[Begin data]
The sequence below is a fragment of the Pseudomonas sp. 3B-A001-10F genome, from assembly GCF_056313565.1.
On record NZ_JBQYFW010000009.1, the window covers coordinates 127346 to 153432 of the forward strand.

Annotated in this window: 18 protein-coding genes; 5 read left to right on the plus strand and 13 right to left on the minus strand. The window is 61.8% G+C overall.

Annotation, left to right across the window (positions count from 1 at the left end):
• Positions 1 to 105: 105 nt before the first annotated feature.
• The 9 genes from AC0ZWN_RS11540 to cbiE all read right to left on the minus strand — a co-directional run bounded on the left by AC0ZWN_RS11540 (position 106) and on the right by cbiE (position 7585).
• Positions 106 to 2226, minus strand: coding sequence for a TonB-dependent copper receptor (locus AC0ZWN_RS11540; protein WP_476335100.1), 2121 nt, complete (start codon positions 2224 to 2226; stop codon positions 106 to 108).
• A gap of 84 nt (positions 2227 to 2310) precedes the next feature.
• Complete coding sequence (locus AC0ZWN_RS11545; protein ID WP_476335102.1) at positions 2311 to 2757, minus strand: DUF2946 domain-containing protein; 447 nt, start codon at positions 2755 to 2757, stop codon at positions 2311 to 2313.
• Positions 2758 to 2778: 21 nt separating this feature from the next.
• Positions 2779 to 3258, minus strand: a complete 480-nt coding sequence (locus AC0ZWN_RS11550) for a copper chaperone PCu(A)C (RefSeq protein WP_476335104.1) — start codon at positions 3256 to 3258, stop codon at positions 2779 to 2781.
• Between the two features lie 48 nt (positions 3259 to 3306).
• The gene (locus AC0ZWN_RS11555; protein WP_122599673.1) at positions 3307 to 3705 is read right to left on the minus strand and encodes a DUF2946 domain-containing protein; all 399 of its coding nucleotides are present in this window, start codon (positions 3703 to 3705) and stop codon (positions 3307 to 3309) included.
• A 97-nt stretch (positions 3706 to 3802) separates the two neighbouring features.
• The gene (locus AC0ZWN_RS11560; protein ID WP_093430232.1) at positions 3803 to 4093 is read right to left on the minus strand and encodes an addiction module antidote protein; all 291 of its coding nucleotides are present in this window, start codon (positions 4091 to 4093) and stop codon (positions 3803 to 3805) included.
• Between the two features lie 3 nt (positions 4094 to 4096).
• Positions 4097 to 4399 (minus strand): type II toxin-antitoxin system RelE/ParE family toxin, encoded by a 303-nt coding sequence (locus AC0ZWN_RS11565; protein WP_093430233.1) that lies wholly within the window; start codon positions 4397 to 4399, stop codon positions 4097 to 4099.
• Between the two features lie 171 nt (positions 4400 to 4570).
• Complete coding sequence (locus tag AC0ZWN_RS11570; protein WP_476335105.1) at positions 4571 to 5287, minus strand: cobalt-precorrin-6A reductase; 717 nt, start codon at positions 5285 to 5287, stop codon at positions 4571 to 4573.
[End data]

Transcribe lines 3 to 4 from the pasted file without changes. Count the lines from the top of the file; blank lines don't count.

Annotated in this window: 18 protein-coding genes; 5 read left to right on the plus strand and 13 right to left on the minus strand. The window is 61.8% G+C overall.

Annotation, left to right across the window (positions count from 1 at the left end):